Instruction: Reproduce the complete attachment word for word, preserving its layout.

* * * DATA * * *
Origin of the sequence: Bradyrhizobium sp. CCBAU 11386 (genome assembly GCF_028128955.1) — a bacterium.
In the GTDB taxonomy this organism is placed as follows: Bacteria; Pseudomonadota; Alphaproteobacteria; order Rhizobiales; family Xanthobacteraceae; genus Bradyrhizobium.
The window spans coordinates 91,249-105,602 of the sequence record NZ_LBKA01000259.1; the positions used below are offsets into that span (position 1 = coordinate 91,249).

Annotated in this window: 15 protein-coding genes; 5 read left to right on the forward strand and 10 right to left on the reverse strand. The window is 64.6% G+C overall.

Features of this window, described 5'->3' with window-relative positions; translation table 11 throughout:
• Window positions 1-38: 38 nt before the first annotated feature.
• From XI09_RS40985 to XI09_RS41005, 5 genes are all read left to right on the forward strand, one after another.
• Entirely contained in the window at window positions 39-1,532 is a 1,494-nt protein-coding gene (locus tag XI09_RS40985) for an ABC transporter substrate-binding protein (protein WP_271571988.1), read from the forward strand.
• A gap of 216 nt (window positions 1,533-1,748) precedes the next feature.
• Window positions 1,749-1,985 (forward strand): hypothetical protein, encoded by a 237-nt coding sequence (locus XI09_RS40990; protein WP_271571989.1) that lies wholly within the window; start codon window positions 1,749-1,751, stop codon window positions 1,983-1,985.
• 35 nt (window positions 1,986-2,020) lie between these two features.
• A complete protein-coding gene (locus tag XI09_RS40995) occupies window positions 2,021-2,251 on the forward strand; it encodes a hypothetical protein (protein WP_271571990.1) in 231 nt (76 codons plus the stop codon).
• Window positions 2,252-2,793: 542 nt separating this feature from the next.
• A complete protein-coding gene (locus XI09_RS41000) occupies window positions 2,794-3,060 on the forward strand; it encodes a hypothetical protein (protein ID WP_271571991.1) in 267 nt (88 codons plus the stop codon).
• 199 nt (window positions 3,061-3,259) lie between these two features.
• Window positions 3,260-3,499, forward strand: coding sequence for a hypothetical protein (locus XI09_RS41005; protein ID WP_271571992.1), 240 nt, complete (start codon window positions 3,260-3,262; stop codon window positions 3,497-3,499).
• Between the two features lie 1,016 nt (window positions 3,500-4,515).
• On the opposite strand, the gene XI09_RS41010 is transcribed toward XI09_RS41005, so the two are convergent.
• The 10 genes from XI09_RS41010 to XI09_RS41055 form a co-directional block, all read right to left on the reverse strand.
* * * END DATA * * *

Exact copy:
Origin of the sequence: Bradyrhizobium sp. CCBAU 11386 (genome assembly GCF_028128955.1) — a bacterium.
In the GTDB taxonomy this organism is placed as follows: Bacteria; Pseudomonadota; Alphaproteobacteria; order Rhizobiales; family Xanthobacteraceae; genus Bradyrhizobium.
The window spans coordinates 91,249-105,602 of the sequence record NZ_LBKA01000259.1; the positions used below are offsets into that span (position 1 = coordinate 91,249).

Annotated in this window: 15 protein-coding genes; 5 read left to right on the forward strand and 10 right to left on the reverse strand. The window is 64.6% G+C overall.

Features of this window, described 5'->3' with window-relative positions; translation table 11 throughout:
• Window positions 1-38: 38 nt before the first annotated feature.
• From XI09_RS40985 to XI09_RS41005, 5 genes are all read left to right on the forward strand, one after another.
• Entirely contained in the window at window positions 39-1,532 is a 1,494-nt protein-coding gene (locus tag XI09_RS40985) for an ABC transporter substrate-binding protein (protein WP_271571988.1), read from the forward strand.
• A gap of 216 nt (window positions 1,533-1,748) precedes the next feature.
• Window positions 1,749-1,985 (forward strand): hypothetical protein, encoded by a 237-nt coding sequence (locus XI09_RS40990; protein WP_271571989.1) that lies wholly within the window; start codon window positions 1,749-1,751, stop codon window positions 1,983-1,985.
• 35 nt (window positions 1,986-2,020) lie between these two features.
• A complete protein-coding gene (locus tag XI09_RS40995) occupies window positions 2,021-2,251 on the forward strand; it encodes a hypothetical protein (protein WP_271571990.1) in 231 nt (76 codons plus the stop codon).
• Window positions 2,252-2,793: 542 nt separating this feature from the next.
• A complete protein-coding gene (locus XI09_RS41000) occupies window positions 2,794-3,060 on the forward strand; it encodes a hypothetical protein (protein ID WP_271571991.1) in 267 nt (88 codons plus the stop codon).
• 199 nt (window positions 3,061-3,259) lie between these two features.
• Window positions 3,260-3,499, forward strand: coding sequence for a hypothetical protein (locus XI09_RS41005; protein ID WP_271571992.1), 240 nt, complete (start codon window positions 3,260-3,262; stop codon window positions 3,497-3,499).
• Between the two features lie 1,016 nt (window positions 3,500-4,515).
• On the opposite strand, the gene XI09_RS41010 is transcribed toward XI09_RS41005, so the two are convergent.
• The 10 genes from XI09_RS41010 to XI09_RS41055 form a co-directional block, all read right to left on the reverse strand.